My recent observations about science and philsophy produced skeptical responses from Levi and Graham. I think that my general tone was misunderstood (this often happens to me in real life too, so no surprise), as well as some of the points I was making.
However, to be honest, I am feeling under a lot of pressure right now –so much for the vacation by the sea– due to several things I have to take care of in terms of reading and writing, so I won’t pursue this topic further right now. I think that the idea I had about philosophy-centered interviews with scientists is a good one, which could also help clarifying the issues at stake, as long as –of course– I furnish them with a balanced and correct presentation of the philosophical positions I want to ask them about. For the time being, as a very general clarification, let me simply say that I wholeheartedly agree with this post scriptum that Graham addressed to me
Continental philosophy spent so long trying to keep the sciences in a tiny box that now there’s the danger of a wild overreaction: putting philosophy itself in the same tiny box once the sciences are freed from it. That’s what we most need to avoid. Let’s keep our cool and piece things back together carefully.
Similarly, by no stretch of the imagination would I even imply something like ‘you’d better be careful about talking about the inhuman world in non-scientific terms, because Sokal might come to get you’ (even though there are two ways to interpret this, the first being ‘…and he’ll kick your ass with the mighty power of his Science™’, and the other being a simple acknowledgement of a fact, perhaps accompanied by the reasonable statement ‘and, for the sake of intellectual argument, you’ll have to somehow deal with him’, the second of which I might agree with). I was simply indicating how the potential source of conflict has morphed its nature from the 90s science wars to today, but that it is still there. I don’t particularly care about Sokal’s opinions of philosophers. But I do care –if possible—about avoiding future sterile philosophers-scientists standoffs.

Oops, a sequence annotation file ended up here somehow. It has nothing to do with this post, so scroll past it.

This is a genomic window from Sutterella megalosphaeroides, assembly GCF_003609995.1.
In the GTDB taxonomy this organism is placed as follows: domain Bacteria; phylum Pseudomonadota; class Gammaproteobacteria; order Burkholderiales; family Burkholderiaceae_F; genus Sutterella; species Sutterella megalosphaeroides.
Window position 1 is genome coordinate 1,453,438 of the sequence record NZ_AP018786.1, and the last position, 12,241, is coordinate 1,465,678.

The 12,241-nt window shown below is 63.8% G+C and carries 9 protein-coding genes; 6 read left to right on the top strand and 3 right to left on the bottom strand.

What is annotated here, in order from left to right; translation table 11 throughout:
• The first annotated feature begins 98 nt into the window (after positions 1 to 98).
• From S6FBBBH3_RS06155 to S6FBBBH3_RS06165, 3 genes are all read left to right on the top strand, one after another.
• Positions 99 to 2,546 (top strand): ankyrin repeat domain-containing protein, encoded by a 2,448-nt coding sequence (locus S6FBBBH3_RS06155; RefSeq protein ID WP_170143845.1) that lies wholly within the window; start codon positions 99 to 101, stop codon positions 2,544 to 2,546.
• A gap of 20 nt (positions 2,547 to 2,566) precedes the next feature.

About that, let me just conclude with a quote from this paper by Latour, which I read earlier today:
If you tell an audience that scientists have entertained in the course of time shifting representations of the world, you will get nothing in answer but a yawn of acceptance. If you tell your audience that those transformations were not necessarily linear and did not necessarily converge regularly in an orderly fashion toward the right and definitive fact of the matter, you might trigger some uneasiness and you might even get the occasional worry: “Is this leading to relativism by any chance?” But if you now propose to say that the objects of science themselves had a history, that they have changed over time, too or that Newton has “happened” to gravity, and Pasteur has “happened” to the microbes, then everyone is up in arms, and the accusation of indulging in “philosophy” or worse in “metaphysics” is soon hurled across the lecture hall.